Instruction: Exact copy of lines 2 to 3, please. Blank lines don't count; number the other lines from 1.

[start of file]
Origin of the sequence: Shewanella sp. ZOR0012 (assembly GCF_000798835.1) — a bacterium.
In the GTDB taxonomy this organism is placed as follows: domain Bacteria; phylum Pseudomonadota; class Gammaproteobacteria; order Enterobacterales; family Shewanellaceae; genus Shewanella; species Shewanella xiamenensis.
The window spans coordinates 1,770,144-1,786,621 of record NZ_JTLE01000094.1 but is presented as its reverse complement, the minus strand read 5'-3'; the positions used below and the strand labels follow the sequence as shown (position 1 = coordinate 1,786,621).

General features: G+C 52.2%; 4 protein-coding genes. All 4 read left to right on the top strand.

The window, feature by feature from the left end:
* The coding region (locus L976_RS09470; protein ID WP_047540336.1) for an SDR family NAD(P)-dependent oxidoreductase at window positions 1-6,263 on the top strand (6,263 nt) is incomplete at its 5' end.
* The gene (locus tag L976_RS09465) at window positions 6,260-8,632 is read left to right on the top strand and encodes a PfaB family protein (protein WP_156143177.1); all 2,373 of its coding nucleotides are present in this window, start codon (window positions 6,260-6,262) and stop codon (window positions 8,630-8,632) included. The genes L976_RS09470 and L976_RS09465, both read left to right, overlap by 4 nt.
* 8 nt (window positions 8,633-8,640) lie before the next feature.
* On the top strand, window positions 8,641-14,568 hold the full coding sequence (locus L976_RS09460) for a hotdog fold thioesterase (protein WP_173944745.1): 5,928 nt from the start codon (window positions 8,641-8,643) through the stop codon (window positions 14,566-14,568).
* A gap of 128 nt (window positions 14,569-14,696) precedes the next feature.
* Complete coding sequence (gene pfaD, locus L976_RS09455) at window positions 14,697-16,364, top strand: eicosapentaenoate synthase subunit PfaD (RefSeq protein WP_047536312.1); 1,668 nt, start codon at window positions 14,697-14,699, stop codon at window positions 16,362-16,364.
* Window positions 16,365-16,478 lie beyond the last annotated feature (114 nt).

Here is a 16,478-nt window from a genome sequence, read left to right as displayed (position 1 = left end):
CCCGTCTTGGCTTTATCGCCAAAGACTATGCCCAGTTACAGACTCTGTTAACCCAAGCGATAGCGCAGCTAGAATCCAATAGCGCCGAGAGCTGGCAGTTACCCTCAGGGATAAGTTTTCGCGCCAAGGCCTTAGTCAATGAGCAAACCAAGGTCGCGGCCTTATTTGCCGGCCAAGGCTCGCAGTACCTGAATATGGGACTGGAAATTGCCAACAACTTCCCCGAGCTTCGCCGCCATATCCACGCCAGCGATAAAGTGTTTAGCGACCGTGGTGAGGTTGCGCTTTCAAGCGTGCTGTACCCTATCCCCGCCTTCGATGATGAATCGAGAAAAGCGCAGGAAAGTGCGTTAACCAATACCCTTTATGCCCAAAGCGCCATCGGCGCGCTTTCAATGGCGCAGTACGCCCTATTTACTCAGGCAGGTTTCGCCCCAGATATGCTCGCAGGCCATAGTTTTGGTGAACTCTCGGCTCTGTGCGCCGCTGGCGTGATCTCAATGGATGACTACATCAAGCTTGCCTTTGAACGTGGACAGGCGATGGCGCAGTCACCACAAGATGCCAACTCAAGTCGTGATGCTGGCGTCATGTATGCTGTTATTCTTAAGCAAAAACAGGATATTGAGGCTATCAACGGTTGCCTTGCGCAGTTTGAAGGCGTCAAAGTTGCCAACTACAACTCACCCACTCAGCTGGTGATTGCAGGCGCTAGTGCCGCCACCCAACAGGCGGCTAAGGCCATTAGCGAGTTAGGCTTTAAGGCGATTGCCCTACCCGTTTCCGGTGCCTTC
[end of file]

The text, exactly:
In the GTDB taxonomy this organism is placed as follows: domain Bacteria; phylum Pseudomonadota; class Gammaproteobacteria; order Enterobacterales; family Shewanellaceae; genus Shewanella; species Shewanella xiamenensis.
The window spans coordinates 1,770,144-1,786,621 of record NZ_JTLE01000094.1 but is presented as its reverse complement, the minus strand read 5'-3'; the positions used below and the strand labels follow the sequence as shown (position 1 = coordinate 1,786,621).